But there are plenty of risks that could make the landing more bumpy — everything from another surge in oil prices to a more severe collapse in housing, which could rattle consumer confidence. At the moment, though, economists like Behravesh and David Wyss of Standard & Poor’s of New York feel there is only a one-in-four chance that the current slowdown will turn into an actual recession.

The reason for the optimism is that American consumers, while buffeted in 2006 by record-high gasoline prices and a slumping housing market, have kept spending, helped by a solid jobs market.

Consumers were also helped by a retreat in gasoline prices from record highs above $3 per gallon last summer.

The relief in energy prices has given consumers money to spend on other items, and this has meant that consumer spending, while slowing in 2006, did not collapse.

The overall economy, as measured by the gross domestic product, expanded in 2006 by 3.3 percent, many economists believe, just slightly above the 3.2 percent growth of 2005.

That increase reflected a surge at the start of the year as the economy rebounded from the impact of the 2005 Gulf Coast hurricanes and much slower growth starting in the spring, as consumers were hit by rising interest rates, soaring energy prices and the slumping housing market.

For 2007, Global Insight is forecasting a GDP growth rate of just 2.3 percent, a full percentage point lower than in 2006. That would be the slowest pace since the economy grew by just 1.6 percent in 2002, a year when the country was struggling to recover from the 2001 recession.

The slower growth means that unemployment will be rising, with many analysts expecting the jobless rate to hit 5 percent in 2007, up from a five-year low of 4.4 percent in October. That would still be a relatively low overall civilian jobless rate in historical terms.

For certain sectors of the economy, job losses will have a much bigger impact, however.

Economists at Goldman Sachs estimate that housing-related industries — construction, furniture manufacturing and sales, real estate agents, mortgage brokers — will see more than 1 million jobs evaporate over the next two years because of the housing slowdown after five boom years for sales.

The auto industry also is expected to suffer as U.S. car companies complete announced plans to trim their work forces in the face of stiff foreign competition.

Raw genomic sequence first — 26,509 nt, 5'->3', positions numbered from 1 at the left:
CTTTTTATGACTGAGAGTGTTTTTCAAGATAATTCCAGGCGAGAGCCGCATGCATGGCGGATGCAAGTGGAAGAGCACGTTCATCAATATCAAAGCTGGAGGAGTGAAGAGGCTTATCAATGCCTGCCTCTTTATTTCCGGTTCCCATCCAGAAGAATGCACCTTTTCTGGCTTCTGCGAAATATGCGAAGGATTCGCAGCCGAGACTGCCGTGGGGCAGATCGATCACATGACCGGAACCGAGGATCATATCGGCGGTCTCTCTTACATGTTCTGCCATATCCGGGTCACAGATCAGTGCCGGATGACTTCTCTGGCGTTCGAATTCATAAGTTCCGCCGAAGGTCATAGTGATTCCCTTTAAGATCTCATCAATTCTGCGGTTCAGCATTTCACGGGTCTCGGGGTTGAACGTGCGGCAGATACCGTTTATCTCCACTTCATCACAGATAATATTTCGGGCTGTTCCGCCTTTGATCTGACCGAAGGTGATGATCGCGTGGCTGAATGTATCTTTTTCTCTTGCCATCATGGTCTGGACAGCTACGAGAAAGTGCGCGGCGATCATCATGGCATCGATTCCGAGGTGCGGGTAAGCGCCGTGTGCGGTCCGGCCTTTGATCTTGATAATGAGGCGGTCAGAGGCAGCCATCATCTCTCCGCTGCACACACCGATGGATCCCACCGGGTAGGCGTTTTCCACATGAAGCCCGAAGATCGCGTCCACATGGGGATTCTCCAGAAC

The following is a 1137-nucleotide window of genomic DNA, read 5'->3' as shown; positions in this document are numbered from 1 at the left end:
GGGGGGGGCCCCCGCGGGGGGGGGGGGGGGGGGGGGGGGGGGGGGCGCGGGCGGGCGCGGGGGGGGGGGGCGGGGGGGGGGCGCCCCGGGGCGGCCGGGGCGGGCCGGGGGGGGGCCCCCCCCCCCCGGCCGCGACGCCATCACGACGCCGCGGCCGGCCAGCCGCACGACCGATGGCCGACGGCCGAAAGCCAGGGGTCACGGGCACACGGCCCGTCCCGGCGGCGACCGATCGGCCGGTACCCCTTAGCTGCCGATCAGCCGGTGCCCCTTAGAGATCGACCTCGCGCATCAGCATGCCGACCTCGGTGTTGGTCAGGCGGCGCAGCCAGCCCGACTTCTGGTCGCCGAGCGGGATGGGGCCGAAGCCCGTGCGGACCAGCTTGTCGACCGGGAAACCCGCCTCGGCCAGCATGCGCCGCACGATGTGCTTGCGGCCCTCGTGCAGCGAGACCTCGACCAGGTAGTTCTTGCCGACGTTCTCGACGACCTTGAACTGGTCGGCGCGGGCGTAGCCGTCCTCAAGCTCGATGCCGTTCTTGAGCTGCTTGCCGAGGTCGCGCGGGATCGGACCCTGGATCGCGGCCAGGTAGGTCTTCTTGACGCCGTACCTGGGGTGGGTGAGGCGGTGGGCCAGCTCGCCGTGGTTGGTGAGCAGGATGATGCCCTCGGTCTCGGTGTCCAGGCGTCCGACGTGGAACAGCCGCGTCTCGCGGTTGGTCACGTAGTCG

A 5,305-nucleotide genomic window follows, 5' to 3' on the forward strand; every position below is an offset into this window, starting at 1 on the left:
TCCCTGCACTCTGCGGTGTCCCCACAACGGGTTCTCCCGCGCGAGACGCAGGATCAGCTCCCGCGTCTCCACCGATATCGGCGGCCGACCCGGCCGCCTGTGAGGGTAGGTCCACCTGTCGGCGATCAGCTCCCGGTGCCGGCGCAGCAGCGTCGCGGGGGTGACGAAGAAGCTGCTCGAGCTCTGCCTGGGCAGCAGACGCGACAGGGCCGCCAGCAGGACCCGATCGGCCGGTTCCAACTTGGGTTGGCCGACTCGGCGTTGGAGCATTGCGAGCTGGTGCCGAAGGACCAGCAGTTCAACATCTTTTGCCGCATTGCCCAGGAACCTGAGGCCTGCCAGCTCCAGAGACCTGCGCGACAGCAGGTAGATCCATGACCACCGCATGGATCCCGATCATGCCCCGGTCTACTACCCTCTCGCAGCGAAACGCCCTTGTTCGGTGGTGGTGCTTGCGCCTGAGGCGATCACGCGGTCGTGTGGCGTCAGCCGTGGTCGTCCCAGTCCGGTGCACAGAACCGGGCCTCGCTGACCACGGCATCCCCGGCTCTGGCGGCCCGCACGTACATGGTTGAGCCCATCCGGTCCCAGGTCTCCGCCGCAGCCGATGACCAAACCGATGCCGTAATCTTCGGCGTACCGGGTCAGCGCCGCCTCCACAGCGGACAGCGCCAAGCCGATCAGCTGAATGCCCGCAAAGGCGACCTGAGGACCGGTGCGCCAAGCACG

Troubles in auto-related industries have already contributed to recession-like conditions in many parts of the industrial Midwest while many southern states are confronting job losses as a result of a surge of Chinese imports of textiles, clothing, paper and furniture.

For most of the country, however, the economic slowdown won’t have much of an impact as long as there are no unexpected shocks that could send growth lower than forecast.

“Betting that nothing goes wrong could turn out to be a bad bet,” said Wyss, Standard & Poor’s chief economist. “It wouldn’t take much of a disruption in the Middle East to send oil prices back up again.”

Economists believe that the nationwide impact of higher layoffs will be held in check by the Federal Reserve, which will move starting in the middle of the new year to counter rising unemployment by cutting interest rates to boost economic activity.

By that time, economists expect inflation will have retreated back into the 1 percent to 2 percent Fed comfort zone for prices excluding food and energy. The latest reading had these prices rising by 2.2 percent, year over year, in November, down from a 2.4 percent increase in October.

If the Fed succeeds in its soft-landing goal, many economists believe the stage will be set for a solid rebound to a 3 percent-plus GDP growth rate in 2008 and beyond. That would resemble the pattern of the mid-1990s, the last time the Fed succeeded in bringing about a soft landing for the economy.

“I think 2008 will turn out to be a very good year for the economy,” said Mark Zandi, chief economist at Moody’s Economy.com. “The Fed will feel more comfortable with stronger growth because inflation will be under control.”